Wednesday, November 22, 2006
7-2 vote at the Bank
Posted by David Smith at 10:00 AM
Category: Thoughts and responses

It was always expected that there would be a dissenting voice in the Bank of England's decision to raise Bank Rate from 4.75% to 5% earlier this month. It was not expected that there would be two. David Blanchflower, who emphasises the extent of spare capacity in the economy, was joined by Rachel Lomax, the deputy governor responsible for monetary policy. She believes there are significant downside risks to the world economy and inflation. The minutes are here.

Comments

Funny how Blanchflower, ever the inflation dove, doesn't actually live in the UK, so doesn't need to worry about being able to afford to buy a house here.

Posted by: RichB at November 22, 2006 04:44 PM

He is of course affected by US house prices.... But he is not the only one who takes many factors into account other than house prices - they all do.

Posted by: paulbiv at November 22, 2006 05:23 PM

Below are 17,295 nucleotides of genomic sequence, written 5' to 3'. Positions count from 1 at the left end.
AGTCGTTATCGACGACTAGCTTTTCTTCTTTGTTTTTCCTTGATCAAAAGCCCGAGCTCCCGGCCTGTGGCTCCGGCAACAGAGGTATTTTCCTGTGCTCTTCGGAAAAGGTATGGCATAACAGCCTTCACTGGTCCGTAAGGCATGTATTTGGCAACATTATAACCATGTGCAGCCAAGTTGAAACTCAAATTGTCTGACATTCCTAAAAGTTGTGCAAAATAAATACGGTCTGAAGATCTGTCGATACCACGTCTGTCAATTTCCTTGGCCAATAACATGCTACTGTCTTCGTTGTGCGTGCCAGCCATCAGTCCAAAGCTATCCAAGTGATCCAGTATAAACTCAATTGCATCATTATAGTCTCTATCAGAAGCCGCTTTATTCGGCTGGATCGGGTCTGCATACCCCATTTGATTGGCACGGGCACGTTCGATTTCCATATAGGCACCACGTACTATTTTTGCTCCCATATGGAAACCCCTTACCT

Blanchflower is just unbelievable. Gordon Brown plant by any chance?

Posted by: Kev M at November 22, 2006 09:10 PM

Why unbelievable? He's making the argument that rising unemployment tells us there's plenty of spare capacity in the economy. The earnings figures support him on that. It would be a sad day if the MPC presented a monolithic view, or just pandered to knee-jerk rate hawks.

Posted by: David Smith at November 23, 2006 09:58 AM

The economic stability of this country is being threatened by debt. Look at the amount of people who have borrowed too much and are now going into debt. If the BoE want to hold interest rates or cut them, they should ensure they stop printing money, and the government should stop the irresponsible banks from lending 5x multiple mortgages or 50K to persons already bankrupt.

Posted by: Kev M at November 24, 2006 01:12 PM

Correction:

The economic stability of this country is being threatened by debt. Look at the amount of people who have borrowed too much and are now going insolvent/bankrupt. If the BoE want to hold interest rates or cut them, they should ensure they stop printing money, and the government should stop the irresponsible banks from lending 5x multiple mortgages or 50K to persons already bankrupt.

Posted by: Kev M at November 24, 2006 01:34 PM

Actually it isn't, if you look at the figures on debt, and where the problem is concentrated - a relatively small proportion of people with unsecured debts. I din't know how much you know about the composition of debt (83% secured) and its relationship to household assets, but it is worth finding out. There's plenty of material on this on the Bank's website and in the latest inflation report.

Posted by: David Smith at November 24, 2006 03:50 PM